What are good strategies to push back when the deadline is not realistic?

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Senior Software Engineer at Twitter9 months ago

I was curious to learn your take on strategies to push back when the expectations are not realistic. I want to expand my scope and feel that there is lot more scope for me to learn and navigate better. According to me, data and communication plays a major role here.

More specifically in my case, I am wondering how to account for me not being well versed with tech stack and constant context switching between clarifying requirements as they keep changing with each question of mine. How to politely and effectively communicate that although this may seem like a small increase of scope, given that I have to figure tech stuff it will be stretch.

Adding more context: It's trickier as I'm pretty new to the team and tech stack. I feel like I'm discovering a new requirement with every question I ask. I've set up recurring pair programming sessions to increase my velocity, but I'm not sure if that's enough.

Follow-up question: What research should be done before establishing the conclusion that expectations are not realistic?



  • Alex Chiou
    Robinhood, Meta, Course Hero, PayPal
    9 months ago
    • You are 100% correct in that data and communication play a major role - I actually think those 2 angles are the most important! That was definitely the case at Meta, a super metrics-driven company, haha.
    • In terms of how to generate the data, I recommend writing things down into a tech spec. The important thing to do with large projects is to break them down into a bunch of smaller tasks. Make sure the data is structured - I like making a timeline table where it shows all the broken up tasks, and then I count point at it and be like, "In order for us to hit the original goal, we need to do like 15 tasks per week, which is really rough."
    • Get other people's thoughts and build an alliance if applicable - If you are truly correct about the timeline being too crazy, a bunch of other smart people are going to agree with you, and I'm sure your team at Twitter and Twitter overall are full of them! Get public buy-ins to make your case. Conversely, never make these big arguments with only yourself supporting it - That's a recipe for disaster. This is a big reason why being able to build social capital is crucial for senior SWEs!
    • Propose trade-offs - Nobody likes someone who just goes in and is like, "We can't just do this". It's true that you are technically are proposing a trade-off in delaying the timeline for execution, but that's a very basic one and the parties you mentioned are generally more deadline sensitive. Have empathy for them and try to propose other ways of dealing with these types of projects - I feel like cutting scope is the main thing to suggest here.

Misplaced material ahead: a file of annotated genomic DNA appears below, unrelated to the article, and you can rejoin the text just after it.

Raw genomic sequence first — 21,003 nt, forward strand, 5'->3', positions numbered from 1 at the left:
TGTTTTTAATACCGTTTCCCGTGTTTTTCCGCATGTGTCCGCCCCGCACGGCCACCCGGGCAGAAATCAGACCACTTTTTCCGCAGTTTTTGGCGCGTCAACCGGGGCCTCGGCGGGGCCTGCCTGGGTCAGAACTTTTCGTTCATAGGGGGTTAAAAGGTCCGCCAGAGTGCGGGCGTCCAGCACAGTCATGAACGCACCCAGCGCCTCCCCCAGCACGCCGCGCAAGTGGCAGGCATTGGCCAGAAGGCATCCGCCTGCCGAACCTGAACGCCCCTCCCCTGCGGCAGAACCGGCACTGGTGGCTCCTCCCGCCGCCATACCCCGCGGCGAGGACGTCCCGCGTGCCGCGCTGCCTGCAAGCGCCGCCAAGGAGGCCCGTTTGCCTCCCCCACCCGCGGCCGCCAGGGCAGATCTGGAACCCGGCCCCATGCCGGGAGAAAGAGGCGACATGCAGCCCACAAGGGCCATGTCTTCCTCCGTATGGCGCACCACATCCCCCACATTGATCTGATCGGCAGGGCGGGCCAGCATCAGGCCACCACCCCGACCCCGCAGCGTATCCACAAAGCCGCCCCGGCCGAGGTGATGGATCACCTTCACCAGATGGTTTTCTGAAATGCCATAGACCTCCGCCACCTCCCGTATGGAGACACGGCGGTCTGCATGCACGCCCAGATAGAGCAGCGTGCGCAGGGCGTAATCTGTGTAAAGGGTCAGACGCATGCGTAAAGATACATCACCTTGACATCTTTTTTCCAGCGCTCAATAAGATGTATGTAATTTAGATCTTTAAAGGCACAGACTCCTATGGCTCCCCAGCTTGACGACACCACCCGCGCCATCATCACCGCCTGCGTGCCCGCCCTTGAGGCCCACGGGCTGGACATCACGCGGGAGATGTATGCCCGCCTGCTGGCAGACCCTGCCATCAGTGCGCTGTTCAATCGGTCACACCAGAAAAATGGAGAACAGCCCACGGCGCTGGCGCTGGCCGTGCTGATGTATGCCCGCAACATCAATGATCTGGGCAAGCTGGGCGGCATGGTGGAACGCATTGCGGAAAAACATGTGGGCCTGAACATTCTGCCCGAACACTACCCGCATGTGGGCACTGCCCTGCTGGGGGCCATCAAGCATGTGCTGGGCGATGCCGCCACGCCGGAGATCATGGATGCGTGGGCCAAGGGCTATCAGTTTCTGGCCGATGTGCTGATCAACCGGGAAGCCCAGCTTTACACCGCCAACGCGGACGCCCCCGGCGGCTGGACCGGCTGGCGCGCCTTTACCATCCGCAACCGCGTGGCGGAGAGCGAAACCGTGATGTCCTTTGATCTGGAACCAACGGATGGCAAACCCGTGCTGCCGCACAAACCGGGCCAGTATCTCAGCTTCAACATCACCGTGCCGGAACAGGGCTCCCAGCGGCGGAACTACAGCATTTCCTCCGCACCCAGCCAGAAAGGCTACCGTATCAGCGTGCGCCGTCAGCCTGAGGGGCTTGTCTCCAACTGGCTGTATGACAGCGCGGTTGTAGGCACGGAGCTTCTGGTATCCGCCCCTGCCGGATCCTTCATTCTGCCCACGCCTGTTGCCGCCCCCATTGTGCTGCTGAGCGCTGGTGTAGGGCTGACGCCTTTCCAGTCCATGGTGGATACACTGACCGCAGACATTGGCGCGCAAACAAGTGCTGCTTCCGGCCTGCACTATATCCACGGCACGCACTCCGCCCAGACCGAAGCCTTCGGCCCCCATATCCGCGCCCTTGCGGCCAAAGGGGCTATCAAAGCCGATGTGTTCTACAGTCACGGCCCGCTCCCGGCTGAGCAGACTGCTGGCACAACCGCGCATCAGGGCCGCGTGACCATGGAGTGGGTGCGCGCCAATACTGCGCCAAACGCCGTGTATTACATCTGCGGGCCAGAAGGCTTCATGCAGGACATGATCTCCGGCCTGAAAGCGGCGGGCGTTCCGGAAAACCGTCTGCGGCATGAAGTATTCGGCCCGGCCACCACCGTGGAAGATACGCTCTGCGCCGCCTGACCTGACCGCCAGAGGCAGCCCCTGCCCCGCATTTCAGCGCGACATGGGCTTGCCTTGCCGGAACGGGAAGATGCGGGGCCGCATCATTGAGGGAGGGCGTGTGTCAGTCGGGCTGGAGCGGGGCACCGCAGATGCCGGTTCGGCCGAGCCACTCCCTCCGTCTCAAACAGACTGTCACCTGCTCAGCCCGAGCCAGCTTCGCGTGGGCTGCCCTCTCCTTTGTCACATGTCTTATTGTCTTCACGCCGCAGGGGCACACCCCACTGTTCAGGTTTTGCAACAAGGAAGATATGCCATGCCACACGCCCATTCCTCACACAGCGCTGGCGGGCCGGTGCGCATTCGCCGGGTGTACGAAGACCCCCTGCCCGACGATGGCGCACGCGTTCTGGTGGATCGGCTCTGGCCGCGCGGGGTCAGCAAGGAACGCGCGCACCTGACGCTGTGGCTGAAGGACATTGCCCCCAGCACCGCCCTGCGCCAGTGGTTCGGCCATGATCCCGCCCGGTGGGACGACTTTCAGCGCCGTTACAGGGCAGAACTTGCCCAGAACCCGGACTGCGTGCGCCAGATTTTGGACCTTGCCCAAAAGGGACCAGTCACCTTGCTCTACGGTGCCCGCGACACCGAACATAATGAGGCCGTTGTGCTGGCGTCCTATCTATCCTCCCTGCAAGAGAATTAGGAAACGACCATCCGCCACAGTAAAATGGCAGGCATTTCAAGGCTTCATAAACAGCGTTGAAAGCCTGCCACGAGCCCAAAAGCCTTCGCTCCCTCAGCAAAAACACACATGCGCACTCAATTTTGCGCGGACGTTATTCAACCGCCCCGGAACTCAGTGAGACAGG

Related resources:

  • Senior Software Engineer
    Senior Software Engineer [OP]
    9 months ago

    Appreciate the advice! Some follow-up questions:

    • What if managers/PMs disagree and feel that these targets can be achieved?
    • As a senior engineer what different behaviors are expected to be acquired to keep growing into the next level with regard to this area?
    • Does it make sense to suggest that other folks work on the project in parallel or does that take away an opportunity to drive and implement independently?
  • Alex Chiou
    Robinhood, Meta, Course Hero, PayPal
    9 months ago
    • If managers/PMs disagree, that's expected, especially initially. It's important to understand that they're more deadline-sensitive as they'll spend a lot of time talking about delivery with execs. The important things to do here are:
      • Keep the conversation going. Just because they disagree initially doesn't mean they can't come around later.
      • Come up with other angles of attack. Cutting scope is often more acceptable than just shifting back dates. And when pitching this, don't just propose axing things; commit to doing them as a fast follow.
      • Politely put the ball in their court. Ask them what it would take for the requirements to change, whether it's reducing scope or pushing back the timeline. From there, you can create a better plan to persuade them. Maybe they just want more Staff engineers or something to say that the current plan isn't feasible - Whatever it is, you can actually start pursuing it vs. stabbing in the dark.
    • The big delta between a senior engineer and a mid-level engineer is that I would expect a senior engineer to surface these concerns at all and play a big role in this conversation. Mid-level engineers often times just "suck it up" and try to do the work (often failing). The difference between a staff engineer and a senior engineer is that the staff engineer will raise these concerns more proactively and handle it with more smoothness. This includes:
      • Building a stronger case for adjusting the project with more detail and foresight, especially around how the project could be flaky/buggy due to the current circumstances.
      • Having deeper relationships with relevant parties, especially non-eng
      • Running these alignment meetings more efficiently and with greater control
    • It makes 100% sense to try and break up this project so others can work on it! As a senior engineer, you should definitely learn how to work through others. Of course, you shouldn't try to hand off 90%+ of the work, but trying to do too many things yourself is a common failure mode I see. Scaling yourself is a sign of true seniority, not weakness.